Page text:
A hand pointing to a water heater valve

Fill the plumbing system with antifreeze. There are two ways to do this:

  1. With the water pump via a pump converter kitThis kit allows you to pump antifreeze through the lines quickly and easily via your water pump. Some RV’s already have them installed from the factory, but if your model is not equipped with one, you can install it for relatively cheap. See it here.
  2. With a hand pump.

If you have a water pump converter kit installed:

  • Turn the valve to open and place the tube into a gallon of antifreeze.
  • Turn on the water pump
  • Go around to each faucet and turn on the hot water until you see the antifreeze come out. Once you see the antifreeze, close the faucet valve. Repeat this process for the cold water.
  • Flush your toilet until antifreeze appears as well.

If you have a hand pump:

  • Connect the hand pump to the city water inlet per the instructions.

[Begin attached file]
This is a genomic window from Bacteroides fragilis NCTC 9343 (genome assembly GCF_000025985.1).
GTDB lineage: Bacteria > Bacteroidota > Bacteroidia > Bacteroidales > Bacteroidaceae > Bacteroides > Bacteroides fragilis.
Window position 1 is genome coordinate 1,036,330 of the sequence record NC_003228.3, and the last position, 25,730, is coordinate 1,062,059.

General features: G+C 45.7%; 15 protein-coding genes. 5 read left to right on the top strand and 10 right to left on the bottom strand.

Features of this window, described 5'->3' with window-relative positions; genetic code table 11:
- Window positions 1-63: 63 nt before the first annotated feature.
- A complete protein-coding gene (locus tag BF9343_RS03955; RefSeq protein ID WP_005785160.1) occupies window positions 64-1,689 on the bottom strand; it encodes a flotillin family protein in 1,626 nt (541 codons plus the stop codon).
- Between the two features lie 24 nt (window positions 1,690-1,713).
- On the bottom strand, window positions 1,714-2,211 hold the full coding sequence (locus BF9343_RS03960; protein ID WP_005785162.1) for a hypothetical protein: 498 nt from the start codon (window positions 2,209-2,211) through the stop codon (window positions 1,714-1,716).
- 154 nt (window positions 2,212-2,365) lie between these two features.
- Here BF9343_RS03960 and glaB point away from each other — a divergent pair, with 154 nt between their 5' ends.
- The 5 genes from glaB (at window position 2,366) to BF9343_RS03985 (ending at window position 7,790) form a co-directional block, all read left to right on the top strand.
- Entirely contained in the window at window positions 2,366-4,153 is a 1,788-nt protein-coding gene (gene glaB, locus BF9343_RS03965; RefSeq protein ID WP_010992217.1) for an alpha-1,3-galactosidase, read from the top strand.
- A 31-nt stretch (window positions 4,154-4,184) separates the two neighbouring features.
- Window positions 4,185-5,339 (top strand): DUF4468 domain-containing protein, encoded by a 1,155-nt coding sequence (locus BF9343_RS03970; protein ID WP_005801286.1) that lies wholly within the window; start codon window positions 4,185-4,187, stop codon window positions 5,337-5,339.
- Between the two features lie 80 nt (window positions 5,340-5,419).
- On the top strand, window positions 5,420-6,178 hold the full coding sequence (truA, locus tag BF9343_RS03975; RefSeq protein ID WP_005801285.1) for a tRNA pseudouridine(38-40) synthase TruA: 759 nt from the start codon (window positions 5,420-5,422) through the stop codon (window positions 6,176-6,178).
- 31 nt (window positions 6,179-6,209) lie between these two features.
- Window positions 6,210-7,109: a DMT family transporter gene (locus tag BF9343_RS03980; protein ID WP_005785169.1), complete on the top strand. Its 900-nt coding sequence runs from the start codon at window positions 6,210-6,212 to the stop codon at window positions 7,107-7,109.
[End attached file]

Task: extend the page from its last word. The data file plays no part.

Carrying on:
• Open the hot water of the highest faucet first (typically the kitchen sink). Pump antifreeze until you see it come out and close the faucet valve. Repeat this process for the cold water and all other faucets and toilets.

Now all the water lines are winterized!

Note: If you have an ice maker or washing machine, follow the manufacturer user manual for instructions on winterizing those items.


Add antifreeze to each drain. Go around to each sink, shower, and toilet and pour about a 1/2 gallon of antifreeze down the drain. This will protect the sink traps and the black/grey tanks from freezing.


Remove all food, drinks, and toiletries. When temperatures drop below freezing, liquid items can freeze and burst, so you just want to make sure they are all removed. Also, any food items can attract rodents.

Close all windows and vents. Go around your RV and make sure all the roof vents and windows are securely shut.


Place mini dehumidifiers around your RV. Open the mini dehumidifier or moisture absorber and place it on a surface. It will remove dampness from the air and help prevent corrosion, mold, and mildew.


Inspect and clean the exterior. Go around the exterior and make sure all seals around the doors, windows, and corners look good. If they are cracked, you’ll need to reseal them. See the steps here. Go on the roof and inspect the lap sealant to make sure it’s not cracked as well. If you see cracks apply some more lap sealant to prevent roof water damage. Finally, wash the exterior of your RV.